Performance, ROI Come Down to Timing, Testing

As seen in Illinois Agrinews on June 12th, 2015

ASHKUM, Ill.—As crops are emerging across the Midwest, growers who hold different nitrogen-management views and techniques all generally share the same question: “Do I have enough nitrogen to maximize my yield?”

The good news is, even after emergence and faced with the typical unknowns about the weather ahead, growers still have options.

Application Rates and Methodology

Multiple studies and on-farm reports point to a sound rule that says for every bushel of yield, a corn plant demands approximately 1.3 to 1.5 pounds of actual nitrogen. In Illinois, where 200-bushel fields are rather mainstream, this 1.5 conversion rate translates to somewhere in the neighborhood of 300 pounds of actual N necessary to achieve a full-season effect.

Whether relying on a commercial fertilizer or an organic source, growers are generally better served with a management program that calls for applying about 60–70 percent of nitrogen at the pre-plant stage or, at least, early in the growing season, before seeding starts. Then, the remaining 30–40 percent ought to come in behind that prior to the V8 developmental stage or 30-inch tall corn.

The product options at this point, depending on the grower’s preference, run fairly wide—whether a UAN solution, ammonium nitrate, urea or anhydrous—but the corn’s growth stage has some influence here (see illustration) and the goal is simple.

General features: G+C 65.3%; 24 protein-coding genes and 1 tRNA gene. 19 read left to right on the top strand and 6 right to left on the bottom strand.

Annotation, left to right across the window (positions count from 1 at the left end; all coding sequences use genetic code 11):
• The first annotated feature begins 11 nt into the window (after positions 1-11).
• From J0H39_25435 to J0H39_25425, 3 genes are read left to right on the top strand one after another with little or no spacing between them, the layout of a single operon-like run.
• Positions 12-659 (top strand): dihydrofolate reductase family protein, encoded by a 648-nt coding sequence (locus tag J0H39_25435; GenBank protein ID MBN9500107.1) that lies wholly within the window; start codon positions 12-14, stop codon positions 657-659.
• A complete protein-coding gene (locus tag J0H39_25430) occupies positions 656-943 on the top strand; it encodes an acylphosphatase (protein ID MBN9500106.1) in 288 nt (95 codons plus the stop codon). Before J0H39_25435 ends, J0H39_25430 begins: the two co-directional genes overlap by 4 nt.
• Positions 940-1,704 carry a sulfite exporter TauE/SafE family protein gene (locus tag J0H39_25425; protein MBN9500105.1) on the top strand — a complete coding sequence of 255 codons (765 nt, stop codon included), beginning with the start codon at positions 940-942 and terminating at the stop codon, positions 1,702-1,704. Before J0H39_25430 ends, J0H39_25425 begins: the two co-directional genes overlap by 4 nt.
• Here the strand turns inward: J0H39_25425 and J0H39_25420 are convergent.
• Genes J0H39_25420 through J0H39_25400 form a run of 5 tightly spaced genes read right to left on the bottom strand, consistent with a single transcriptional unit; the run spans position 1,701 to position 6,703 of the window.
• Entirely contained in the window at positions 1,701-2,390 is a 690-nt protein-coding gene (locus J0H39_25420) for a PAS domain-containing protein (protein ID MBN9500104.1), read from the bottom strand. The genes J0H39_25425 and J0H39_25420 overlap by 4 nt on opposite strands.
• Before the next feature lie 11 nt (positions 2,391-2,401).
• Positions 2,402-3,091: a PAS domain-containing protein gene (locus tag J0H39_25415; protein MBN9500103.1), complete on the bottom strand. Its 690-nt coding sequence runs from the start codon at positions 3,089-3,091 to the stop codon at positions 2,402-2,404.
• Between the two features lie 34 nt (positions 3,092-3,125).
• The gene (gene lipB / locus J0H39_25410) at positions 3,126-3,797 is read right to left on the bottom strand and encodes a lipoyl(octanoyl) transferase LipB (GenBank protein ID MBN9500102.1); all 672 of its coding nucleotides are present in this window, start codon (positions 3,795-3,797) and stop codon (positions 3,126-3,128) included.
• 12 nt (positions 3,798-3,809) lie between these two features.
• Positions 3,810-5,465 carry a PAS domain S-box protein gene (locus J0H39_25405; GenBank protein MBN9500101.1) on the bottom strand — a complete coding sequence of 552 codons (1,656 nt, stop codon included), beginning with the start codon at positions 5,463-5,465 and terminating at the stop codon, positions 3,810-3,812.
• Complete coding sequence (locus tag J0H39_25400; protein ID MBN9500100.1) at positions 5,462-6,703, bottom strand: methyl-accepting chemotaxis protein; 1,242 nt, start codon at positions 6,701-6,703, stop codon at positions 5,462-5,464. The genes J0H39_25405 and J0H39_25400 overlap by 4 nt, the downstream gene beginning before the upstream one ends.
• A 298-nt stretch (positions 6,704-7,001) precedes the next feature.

To maximize that nitrogen dollar, growers should time the supply as close to tasseling as possible, when corn is processing its largest amount of nitrogen uptake.Source:, type and timing for sidedress, May 11, 2015

The Most Underestimated Program Component

As with reaching any goal, however, the key is knowing what the starting point is—in other words, getting a clear idea of a field’s current nitrogen profile before making any application decisions.

Using a popular technique known as a pre-sidedress nitrate test (PSNT), growers should pull 15 to 20 core samples at a minimum 12" depth—24" is ideal—avoiding areas where starter fertilizer or nitrate banding has already been applied. Mix the soil together and take the sample to a reliable lab for a nitrate test.

 If the results register greater than 25 parts per million (ppm), the field should have enough nitrogen to finish out that crop and achieve top yield potential. If results register 24 ppm or less, growers can make an educated sidedress application based on growing conditions, planting date and the field’s historical yield potential (see the chart).


Source: Purdue University Cooperative Extension Service, Agronomy Guide, AY-314-W, April 2003]

Jordal, Sean. "Full-Season Nitrogen Effect". Illinois Agrinews. June 2015. B5. Print. 

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